VIPER radios on the way for ACSO

By Hannah Myers - [email protected]

ASHE COUNTY — The Ashe County Sheriff’s Office just scored a new radio system that officials are promising will reduce communication dead zones and make it easier for ACSO officers to talk to other emergency service agencies, a critical capability in a major disaster.

That’s according to Ashe County Manager Sam Yearick, who said this week the county had received more than $30,000 from the Governor’s Crime Commission to purchase five new VIPER radios.

The North Carolina Department of Public Safety chose the dual-band radio system following the lessons learned by first responders during the 9/11 terrorist attacks in 2001 and Hurricane Katrina in 2005. For over a decade, the department has been working to upgrade first responders to Voice Interoperability Plan for Emergency Responders (VIPER) radios, a system which allows communication between police officers, fire departments, the Highway Patrol, local and state emergency management and EMS.

According to ACSO Captain Carolyn Gentry, first responders’ inability to communicate was detrimental to the rescue efforts during the Sept. 11 terrorist attacks. The attacks are considered the deadliest incident for firefighters and law enforcement officers in the history of the United States, killing 343 and 72 respectively.

“Out of that, although it was many years ago, came the thought of doing a dual band radio system where people could have their private radio channels but then in cases of emergency they could change over to the universal band where everybody could talk to everybody and that’s the purpose of the VIPER,” Gentry said.

Gentry said the system will also reduce the number of dead zones that hamper radio communication in certain parts of the county.

“Because of the mountainous area, we have dead spots just like with your cellphones,” Gentry said. “Where we have no communication what-so ever with our office or with each other. It’s totally dead and that’s very dangerous not only for the public but for us.”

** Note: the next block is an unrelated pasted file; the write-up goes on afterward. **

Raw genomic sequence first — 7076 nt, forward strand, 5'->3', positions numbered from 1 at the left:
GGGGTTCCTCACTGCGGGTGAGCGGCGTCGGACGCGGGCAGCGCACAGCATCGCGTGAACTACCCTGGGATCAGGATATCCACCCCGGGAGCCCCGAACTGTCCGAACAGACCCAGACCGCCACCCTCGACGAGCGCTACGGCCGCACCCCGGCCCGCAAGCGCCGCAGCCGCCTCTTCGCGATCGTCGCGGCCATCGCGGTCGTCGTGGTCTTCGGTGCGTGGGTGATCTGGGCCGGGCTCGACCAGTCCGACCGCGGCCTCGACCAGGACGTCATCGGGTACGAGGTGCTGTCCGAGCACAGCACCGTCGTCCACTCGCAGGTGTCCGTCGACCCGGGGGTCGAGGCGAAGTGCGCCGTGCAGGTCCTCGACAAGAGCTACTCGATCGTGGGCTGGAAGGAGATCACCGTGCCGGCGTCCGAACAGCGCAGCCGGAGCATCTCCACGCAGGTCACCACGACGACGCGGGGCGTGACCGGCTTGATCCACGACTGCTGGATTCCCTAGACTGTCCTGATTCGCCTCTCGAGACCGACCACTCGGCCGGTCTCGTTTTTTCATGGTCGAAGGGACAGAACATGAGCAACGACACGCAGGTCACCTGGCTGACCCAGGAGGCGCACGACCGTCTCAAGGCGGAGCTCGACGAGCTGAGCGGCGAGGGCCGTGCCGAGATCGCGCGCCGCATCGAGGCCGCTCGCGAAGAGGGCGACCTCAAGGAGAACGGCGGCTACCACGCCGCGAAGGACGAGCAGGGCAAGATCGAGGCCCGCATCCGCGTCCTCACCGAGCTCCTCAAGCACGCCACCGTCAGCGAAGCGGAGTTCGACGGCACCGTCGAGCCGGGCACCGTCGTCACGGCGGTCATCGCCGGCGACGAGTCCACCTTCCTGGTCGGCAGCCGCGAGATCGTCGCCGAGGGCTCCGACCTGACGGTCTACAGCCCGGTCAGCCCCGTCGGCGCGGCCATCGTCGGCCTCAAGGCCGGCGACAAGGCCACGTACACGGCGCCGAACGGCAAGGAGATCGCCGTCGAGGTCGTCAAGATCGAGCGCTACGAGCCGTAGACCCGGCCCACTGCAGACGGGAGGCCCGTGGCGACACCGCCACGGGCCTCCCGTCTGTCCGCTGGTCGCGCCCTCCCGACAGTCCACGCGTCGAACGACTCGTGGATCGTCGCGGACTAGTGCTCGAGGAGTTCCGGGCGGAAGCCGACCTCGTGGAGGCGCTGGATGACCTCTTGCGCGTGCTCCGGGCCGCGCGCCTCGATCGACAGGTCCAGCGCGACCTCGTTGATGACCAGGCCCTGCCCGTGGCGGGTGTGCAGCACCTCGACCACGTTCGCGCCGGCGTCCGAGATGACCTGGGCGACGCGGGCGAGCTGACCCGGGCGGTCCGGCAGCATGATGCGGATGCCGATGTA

The high-tech communications sets cost more than $5,000 per unit, Gentry said, so the grant was essential to the communications upgrade.

“Grants are important when you have a small county like ours that doesn’t have the availability of funds,” Gentry said.

Earlier this year, the Sheriffs’ Office was approved for two other grants that it used to purchase a locker system which allows deputies to turn in evidence for felony cases into the evidence room which helps prevent them from being accused of tampering with evidence.

Additional lockers were also purchased for deputies to hold minor evidence used for District Court cases.

And Gentry said the ACSO will also soon receive a new interview system thanks to a grant that was recently approved. The current system is outdated and has caused trouble in court when trying to review footage. The Sheriff’s Office has also purchased video equipment for patrol cars and body cameras in recent years thanks to grant funding.

Gentry placed the VIPER radio order on Sept. 22, and said plans are already in place for when the radios arrive. Once the sets are programmed, each sergeant on shift will be given one as well as the lieutenants who supervise each shift.

“Down through the years we have been very fortunate to apply for these grants and get them and it buys equipment that we wouldn’t otherwise have,” Gentry said. “We would be technologically poor if it hadn’t been for any of these grants.”

Hannah Myers can be reached at 336-846-7164 or on Twitter @cmedia_hmyers.

By Hannah Myers

[email protected]

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